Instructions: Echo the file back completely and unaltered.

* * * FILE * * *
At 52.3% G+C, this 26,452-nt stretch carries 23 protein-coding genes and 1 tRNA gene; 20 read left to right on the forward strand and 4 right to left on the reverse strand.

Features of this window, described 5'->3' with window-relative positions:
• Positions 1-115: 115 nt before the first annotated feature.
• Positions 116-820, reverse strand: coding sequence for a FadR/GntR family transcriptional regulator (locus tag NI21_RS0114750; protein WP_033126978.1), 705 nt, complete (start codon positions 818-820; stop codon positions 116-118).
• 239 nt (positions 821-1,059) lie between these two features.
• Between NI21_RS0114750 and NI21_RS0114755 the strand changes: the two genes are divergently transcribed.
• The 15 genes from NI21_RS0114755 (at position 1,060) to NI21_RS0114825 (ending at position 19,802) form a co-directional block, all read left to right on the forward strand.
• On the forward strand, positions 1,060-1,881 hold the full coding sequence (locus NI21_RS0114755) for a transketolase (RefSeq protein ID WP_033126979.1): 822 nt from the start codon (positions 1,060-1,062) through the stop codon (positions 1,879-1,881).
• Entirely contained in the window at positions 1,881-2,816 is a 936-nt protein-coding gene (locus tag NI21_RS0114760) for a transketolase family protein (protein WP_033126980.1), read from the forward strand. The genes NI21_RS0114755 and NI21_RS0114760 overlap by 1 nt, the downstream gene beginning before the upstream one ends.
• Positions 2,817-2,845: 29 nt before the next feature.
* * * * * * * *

At 52.3% G+C, this 26,452-nt stretch carries 23 protein-coding genes and 1 tRNA gene; 20 read left to right on the forward strand and 4 right to left on the reverse strand.

Features of this window, described 5'->3' with window-relative positions:
• Positions 1-115: 115 nt before the first annotated feature.
• Positions 116-820, reverse strand: coding sequence for a FadR/GntR family transcriptional regulator (locus tag NI21_RS0114750; protein WP_033126978.1), 705 nt, complete (start codon positions 818-820; stop codon positions 116-118).
• 239 nt (positions 821-1,059) lie between these two features.
• Between NI21_RS0114750 and NI21_RS0114755 the strand changes: the two genes are divergently transcribed.
• The 15 genes from NI21_RS0114755 (at position 1,060) to NI21_RS0114825 (ending at position 19,802) form a co-directional block, all read left to right on the forward strand.
• On the forward strand, positions 1,060-1,881 hold the full coding sequence (locus NI21_RS0114755) for a transketolase (RefSeq protein ID WP_033126979.1): 822 nt from the start codon (positions 1,060-1,062) through the stop codon (positions 1,879-1,881).
• Entirely contained in the window at positions 1,881-2,816 is a 936-nt protein-coding gene (locus tag NI21_RS0114760) for a transketolase family protein (protein WP_033126980.1), read from the forward strand. The genes NI21_RS0114755 and NI21_RS0114760 overlap by 1 nt, the downstream gene beginning before the upstream one ends.
• Positions 2,817-2,845: 29 nt before the next feature.